A Ukrainian man, Grigori Sikalenko, spent 18 years hiding under a dung heap in order to avoid serving in the Red Army. He went into hiding in June 1941, at the urging of his mother, who secreted him away "under the manure pile at the back of the family goat shed."
He spent 18 years in hiding, until finally, in 1959, at the age of 37, he could stand it no longer and ran into town screaming, "I want to live!"
No charges were brought against him since the authorities decided he had already punished himself "most severely."
The claim that he was hiding under a manure pile comes from Time
magazine. But another source (the N.Y. Herald Tribune
news service) offered a slightly less sensational description of his hideout, saying that he was simply "in the shed with the family's pigs and goats." Also, news sources give his first name as either Grigori or Grisha.
The Ukrainians seem to have a talent for extreme hiding. From that region also came the case of Olga Frankevich
, who reportedly spent 45 years hiding beneath a bed in her sister's house in the village of Vishneve. She went into hiding in 1947, following her father's execution in a Stalinist purge, fearing she was about to suffer the same fate. She emerged in 1992.
Southern Illinoisan - Jan 12, 1960
18 Years in a Dung Heap
Like a dead soul out of Gogol, a human figure rose out of a dung heap recently in the Ukrainian village of Tsirkuny, and rushed forth shrieking: "I want to live! I want to work!" Astounded neighbors, reported the Soviet newspaper Izvestia last week, found that the stinking, blinking, sunken-jawed wretch was Grisha Sikalenko, 37, a fellow they all thought had died a hero's death fighting Germans in World War II. In truth, quavered Grisha, he had deserted the very night he marched away to war, sneaked home to the hiding place his parents made for him under the manure pile at the back of the family goat shed.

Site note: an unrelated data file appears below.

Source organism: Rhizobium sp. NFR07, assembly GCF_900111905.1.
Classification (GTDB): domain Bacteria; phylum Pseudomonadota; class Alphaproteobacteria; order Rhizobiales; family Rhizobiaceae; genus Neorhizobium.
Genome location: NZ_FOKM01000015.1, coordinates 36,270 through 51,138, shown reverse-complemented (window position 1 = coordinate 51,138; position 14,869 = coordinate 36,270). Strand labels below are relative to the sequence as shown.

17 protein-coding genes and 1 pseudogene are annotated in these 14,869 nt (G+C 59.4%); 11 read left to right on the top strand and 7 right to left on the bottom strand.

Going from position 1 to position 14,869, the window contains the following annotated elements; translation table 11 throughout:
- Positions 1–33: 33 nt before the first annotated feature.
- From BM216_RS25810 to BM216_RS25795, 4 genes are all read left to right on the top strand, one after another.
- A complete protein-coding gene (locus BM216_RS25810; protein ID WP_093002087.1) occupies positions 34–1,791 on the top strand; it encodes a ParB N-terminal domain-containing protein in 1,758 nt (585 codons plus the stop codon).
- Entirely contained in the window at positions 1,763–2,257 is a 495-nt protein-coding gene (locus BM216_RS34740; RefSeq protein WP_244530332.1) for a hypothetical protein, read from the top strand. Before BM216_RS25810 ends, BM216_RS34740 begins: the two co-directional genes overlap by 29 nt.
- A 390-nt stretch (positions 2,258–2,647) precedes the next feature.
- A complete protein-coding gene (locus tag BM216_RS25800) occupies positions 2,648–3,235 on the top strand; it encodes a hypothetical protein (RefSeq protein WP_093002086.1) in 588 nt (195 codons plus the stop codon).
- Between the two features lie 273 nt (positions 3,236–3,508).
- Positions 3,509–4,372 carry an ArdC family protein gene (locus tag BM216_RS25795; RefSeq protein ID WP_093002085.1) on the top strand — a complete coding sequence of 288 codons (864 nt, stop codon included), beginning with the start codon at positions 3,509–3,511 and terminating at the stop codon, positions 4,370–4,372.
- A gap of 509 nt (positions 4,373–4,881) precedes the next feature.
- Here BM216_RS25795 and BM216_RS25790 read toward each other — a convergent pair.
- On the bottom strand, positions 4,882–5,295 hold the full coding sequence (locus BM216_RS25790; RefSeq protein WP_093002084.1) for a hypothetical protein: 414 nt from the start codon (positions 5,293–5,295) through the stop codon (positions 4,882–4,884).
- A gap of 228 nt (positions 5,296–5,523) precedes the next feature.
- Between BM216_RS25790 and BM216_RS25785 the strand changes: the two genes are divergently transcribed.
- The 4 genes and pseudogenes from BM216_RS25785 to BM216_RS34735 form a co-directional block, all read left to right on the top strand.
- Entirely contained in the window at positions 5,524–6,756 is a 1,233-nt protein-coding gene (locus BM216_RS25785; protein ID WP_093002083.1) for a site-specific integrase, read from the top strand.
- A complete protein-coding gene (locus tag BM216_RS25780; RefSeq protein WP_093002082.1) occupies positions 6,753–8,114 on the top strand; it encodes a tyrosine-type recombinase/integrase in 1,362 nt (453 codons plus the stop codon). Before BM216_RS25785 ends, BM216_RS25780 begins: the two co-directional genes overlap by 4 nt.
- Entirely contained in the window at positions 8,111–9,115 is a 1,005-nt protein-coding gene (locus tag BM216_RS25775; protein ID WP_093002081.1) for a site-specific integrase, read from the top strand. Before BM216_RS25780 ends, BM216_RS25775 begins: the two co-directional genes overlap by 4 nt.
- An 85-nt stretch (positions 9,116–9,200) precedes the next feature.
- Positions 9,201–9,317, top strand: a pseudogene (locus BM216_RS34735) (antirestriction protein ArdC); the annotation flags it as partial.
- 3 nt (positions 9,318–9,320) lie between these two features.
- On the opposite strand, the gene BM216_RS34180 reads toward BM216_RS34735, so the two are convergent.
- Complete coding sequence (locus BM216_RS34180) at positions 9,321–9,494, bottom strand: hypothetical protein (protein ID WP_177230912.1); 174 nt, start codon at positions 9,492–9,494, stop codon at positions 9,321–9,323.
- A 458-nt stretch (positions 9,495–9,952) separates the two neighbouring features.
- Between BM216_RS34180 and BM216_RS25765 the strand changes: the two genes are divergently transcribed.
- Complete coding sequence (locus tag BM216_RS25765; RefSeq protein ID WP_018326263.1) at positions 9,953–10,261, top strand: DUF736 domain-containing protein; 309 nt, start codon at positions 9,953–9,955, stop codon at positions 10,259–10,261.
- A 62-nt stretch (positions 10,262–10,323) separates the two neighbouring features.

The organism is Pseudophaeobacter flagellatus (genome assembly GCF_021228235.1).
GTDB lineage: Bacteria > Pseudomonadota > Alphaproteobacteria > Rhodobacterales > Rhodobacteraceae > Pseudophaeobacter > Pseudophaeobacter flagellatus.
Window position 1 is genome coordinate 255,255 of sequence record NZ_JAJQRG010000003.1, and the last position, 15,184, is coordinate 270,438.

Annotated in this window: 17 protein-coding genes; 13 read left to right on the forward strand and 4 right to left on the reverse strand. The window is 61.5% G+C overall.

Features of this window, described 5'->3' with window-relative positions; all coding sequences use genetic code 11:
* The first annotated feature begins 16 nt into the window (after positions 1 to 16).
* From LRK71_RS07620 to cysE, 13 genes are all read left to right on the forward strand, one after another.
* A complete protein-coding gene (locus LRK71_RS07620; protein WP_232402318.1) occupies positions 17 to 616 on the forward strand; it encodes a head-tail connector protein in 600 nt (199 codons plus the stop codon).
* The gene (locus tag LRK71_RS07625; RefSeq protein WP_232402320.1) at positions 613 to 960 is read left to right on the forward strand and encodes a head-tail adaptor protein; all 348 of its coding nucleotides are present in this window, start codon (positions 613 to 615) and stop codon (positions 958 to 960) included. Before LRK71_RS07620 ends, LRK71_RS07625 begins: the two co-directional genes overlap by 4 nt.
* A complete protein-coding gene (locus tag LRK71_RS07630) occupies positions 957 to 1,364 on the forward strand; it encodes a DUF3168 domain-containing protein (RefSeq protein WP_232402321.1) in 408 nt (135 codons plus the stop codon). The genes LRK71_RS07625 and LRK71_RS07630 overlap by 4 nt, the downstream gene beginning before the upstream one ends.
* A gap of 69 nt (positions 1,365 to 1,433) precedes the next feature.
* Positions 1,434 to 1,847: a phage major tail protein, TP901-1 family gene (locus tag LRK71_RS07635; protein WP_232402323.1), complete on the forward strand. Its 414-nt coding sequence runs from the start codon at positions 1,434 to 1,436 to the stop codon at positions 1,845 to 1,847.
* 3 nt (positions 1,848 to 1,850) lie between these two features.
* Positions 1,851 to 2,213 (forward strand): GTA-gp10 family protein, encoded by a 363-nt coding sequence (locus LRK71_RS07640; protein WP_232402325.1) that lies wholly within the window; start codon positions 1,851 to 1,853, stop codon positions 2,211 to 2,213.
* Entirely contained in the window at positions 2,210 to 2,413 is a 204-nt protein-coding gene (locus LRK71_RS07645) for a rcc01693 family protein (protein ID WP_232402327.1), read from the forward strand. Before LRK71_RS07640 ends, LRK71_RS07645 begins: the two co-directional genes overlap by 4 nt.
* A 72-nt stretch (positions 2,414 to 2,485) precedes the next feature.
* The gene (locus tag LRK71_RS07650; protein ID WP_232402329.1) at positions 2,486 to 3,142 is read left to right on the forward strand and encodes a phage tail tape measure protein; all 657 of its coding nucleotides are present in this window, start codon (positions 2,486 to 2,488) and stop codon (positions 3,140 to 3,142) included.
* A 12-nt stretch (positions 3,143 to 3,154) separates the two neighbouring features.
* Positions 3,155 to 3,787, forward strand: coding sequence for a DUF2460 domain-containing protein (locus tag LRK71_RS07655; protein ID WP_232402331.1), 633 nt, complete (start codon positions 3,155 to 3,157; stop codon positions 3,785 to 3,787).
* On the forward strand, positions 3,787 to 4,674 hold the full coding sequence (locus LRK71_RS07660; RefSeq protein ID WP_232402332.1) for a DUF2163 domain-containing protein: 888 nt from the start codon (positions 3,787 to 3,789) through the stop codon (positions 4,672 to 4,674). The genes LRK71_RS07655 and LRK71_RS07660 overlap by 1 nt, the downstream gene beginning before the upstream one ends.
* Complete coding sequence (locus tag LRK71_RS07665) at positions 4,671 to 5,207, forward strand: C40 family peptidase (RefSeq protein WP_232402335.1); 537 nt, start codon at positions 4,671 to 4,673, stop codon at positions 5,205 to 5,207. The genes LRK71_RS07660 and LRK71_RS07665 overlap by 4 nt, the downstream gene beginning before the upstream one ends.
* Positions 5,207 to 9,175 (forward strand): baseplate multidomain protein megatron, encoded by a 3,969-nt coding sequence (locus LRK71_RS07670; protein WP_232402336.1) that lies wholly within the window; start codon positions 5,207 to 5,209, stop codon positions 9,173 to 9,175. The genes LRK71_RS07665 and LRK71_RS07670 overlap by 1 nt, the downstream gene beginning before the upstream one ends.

"Don't mind the goats and the dung," his mother told him. "At least you'll survive." Survive he did—for 18 years in his living grave. Twice a day his mother slipped him food, scarcely paused for a word. In winters he nearly froze, and when the summer heat beat down on his reeking pit, he almost suffocated. Yet only on darkest nights would he surface for air. One night, crawling out for fresh air, he saw crosses on the rooftops and fled back in panic, mistaking the new TV aerials for signs of doom. At last, when his younger brother married and the whole village reveled round him, Grisha under his dunghill cursed the day when cowardice induced him to be buried alive. He spent a few more months screwing up his courage, then surfaced.
Once out, he found that his fears of being punished for desertion were groundless: the statute of limitations for wartime desertion had long since made him immune from prosecution, and besides, added Izvestia charitably, 18 years in a manure pile was punishment enough.
--Time - Jan 18, 1960